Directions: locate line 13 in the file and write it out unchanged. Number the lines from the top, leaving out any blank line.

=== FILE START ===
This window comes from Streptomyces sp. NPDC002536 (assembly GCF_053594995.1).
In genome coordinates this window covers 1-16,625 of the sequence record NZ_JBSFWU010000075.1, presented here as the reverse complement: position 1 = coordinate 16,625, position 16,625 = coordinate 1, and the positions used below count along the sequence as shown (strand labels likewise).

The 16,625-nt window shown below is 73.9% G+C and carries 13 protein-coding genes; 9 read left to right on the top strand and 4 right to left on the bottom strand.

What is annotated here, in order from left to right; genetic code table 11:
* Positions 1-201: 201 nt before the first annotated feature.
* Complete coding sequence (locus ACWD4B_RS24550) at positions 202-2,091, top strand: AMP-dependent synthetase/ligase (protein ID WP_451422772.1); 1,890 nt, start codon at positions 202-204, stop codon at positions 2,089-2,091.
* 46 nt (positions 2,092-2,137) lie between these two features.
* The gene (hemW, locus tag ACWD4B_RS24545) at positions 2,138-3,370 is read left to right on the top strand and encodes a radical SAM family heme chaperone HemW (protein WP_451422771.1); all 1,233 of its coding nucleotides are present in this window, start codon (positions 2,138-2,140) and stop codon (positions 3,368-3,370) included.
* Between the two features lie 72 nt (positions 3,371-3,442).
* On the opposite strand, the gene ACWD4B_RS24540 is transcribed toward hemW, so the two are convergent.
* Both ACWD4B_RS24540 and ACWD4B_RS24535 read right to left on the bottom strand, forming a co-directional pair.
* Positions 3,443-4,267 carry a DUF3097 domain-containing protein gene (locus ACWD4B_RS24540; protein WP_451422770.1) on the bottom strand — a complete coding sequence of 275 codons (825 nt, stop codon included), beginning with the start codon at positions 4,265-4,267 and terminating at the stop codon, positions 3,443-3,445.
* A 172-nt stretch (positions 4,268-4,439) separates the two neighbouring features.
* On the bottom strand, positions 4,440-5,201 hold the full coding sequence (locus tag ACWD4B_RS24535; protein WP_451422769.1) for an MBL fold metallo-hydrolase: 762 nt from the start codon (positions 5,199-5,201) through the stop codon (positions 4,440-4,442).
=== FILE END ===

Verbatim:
* A 172-nt stretch (positions 4,268-4,439) separates the two neighbouring features.